A few weeks ago, before I had ever gotten wind that 2666 intersected with Moby Dick via a sermon by Barry Seaman resembling a sermon by Father Mapple, I found myself playing with the idea of proposing Moby Dick as the next Infinite Summer read. I’m not sure how I feel about it now, frankly. The IS crowd seems to dwindle with every book, and I now imagine myself trying in some way to lead or guide a group read only to discover that I’m the only one interested, that I’m doing the work for the benefit of no one but myself. Which would be fine (benefitting only myself), were it not public and, in its failure, embarrassing. So I thought I’d take your temperature on the matter, Internet.
I think that part of the reason Infinite Jest was such a popular read was because it was one of those books that smart people had been meaning to read forever but had put off. Here was kind of a kick in the collective pants to read the thing. I suspect that many have passed over Moby Dick as well and that a subset of those folk would enjoy doing a group read of it. Misery loves company, I guess. (Though there’s not much of misery in reading Moby Dick. I don’t understand why people don’t like it or think they won’t like it. You’ll watch an hour of How It’s Made or follow over the course of several months the labors of the Sea Sheperd or of the ships on Deadliest Catch, but you can’t bring yourself to read this dramatic, tender book that encompasses elements of those shows, but in high literary style and with humor, passion, and compassion?)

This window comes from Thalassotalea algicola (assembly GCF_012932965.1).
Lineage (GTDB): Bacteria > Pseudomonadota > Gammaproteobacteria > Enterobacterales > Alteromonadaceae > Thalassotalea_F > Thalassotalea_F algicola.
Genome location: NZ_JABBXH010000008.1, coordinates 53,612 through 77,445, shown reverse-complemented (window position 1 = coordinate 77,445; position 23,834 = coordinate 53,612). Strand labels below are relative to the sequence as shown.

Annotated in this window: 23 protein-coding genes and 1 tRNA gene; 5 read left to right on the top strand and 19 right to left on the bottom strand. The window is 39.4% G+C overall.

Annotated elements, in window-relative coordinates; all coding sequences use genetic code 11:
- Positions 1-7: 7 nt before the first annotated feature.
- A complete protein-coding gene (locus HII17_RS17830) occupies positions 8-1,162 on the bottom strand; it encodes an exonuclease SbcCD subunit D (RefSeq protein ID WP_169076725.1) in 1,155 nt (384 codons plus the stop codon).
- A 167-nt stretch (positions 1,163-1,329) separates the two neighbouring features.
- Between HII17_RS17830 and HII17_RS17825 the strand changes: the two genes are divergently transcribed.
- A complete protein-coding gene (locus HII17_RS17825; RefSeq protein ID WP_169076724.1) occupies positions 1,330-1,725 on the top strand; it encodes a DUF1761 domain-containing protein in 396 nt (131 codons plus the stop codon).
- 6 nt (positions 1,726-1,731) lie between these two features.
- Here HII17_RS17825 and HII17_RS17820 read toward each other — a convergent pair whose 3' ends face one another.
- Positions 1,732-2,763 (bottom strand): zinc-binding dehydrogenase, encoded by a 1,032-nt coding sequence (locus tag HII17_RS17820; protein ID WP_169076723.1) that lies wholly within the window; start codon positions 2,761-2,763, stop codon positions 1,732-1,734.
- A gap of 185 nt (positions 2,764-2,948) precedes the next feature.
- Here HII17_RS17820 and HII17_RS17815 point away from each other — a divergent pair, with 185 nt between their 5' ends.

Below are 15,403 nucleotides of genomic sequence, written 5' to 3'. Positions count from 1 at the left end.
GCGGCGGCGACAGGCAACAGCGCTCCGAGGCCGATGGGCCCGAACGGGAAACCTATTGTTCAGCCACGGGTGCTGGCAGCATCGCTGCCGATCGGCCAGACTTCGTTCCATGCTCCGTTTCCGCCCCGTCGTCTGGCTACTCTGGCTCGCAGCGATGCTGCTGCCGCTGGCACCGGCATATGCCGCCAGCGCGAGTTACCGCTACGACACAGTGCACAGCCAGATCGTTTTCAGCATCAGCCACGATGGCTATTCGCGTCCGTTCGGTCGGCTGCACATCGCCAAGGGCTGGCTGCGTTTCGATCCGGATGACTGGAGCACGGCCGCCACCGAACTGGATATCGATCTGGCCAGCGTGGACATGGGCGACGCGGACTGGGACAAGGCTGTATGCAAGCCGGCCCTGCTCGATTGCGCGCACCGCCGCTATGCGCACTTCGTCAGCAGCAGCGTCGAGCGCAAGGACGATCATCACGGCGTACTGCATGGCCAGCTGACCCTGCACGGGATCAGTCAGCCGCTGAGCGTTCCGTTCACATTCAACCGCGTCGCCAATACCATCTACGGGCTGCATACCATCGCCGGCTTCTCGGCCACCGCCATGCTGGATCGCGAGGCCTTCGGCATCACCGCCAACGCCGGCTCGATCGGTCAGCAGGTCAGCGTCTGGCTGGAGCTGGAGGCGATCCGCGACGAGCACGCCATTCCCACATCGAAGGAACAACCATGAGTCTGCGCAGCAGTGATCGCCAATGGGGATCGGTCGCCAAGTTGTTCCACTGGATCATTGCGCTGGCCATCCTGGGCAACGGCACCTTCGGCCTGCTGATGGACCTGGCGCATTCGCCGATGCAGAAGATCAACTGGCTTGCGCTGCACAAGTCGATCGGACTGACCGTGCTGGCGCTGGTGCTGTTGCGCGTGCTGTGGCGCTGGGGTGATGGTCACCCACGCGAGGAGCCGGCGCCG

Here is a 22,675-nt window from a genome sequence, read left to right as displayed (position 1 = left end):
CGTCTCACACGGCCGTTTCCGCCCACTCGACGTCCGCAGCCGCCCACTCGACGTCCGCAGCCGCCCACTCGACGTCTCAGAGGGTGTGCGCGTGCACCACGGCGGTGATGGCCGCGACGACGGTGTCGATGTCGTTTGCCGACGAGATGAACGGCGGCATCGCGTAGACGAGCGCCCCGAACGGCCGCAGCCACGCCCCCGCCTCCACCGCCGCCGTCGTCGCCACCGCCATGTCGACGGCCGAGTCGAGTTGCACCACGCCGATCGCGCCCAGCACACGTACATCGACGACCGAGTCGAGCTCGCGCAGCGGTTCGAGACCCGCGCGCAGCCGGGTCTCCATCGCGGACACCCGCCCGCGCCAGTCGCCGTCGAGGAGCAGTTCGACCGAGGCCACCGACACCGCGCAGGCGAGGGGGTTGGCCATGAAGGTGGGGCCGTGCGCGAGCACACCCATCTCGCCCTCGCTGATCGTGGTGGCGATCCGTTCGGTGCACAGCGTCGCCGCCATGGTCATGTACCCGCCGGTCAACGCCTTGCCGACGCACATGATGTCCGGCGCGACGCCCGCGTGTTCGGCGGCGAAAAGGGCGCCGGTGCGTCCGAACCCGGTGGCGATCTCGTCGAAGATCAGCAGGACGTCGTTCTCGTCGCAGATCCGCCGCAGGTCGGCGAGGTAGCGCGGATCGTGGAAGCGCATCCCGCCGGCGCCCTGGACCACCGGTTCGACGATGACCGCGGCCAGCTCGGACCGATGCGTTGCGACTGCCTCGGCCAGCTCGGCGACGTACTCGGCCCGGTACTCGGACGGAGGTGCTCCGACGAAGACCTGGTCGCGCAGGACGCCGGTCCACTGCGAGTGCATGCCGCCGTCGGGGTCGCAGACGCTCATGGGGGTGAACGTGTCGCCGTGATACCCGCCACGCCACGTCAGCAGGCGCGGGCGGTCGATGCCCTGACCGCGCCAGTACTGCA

Another thing that made Infinite Jest a good pick was its emotional appeal. The people who love this book really love it. Many who give it a chance wind up feeling emotional about it. Moby Dick is one of my favorite books, but I don’t feel emotional about it in the way that I do with Infinite Jest. So maybe that’s a strike against Moby Dick‘s shot at being a successful group read selection.
What do you think? If I were to line up a schedule and see if I could find the occasional guest writer or define a set of themes, a la Matt, to track, would you be interested in participating? Or should I just read at my own pace and blog my thoughts if and when inclined?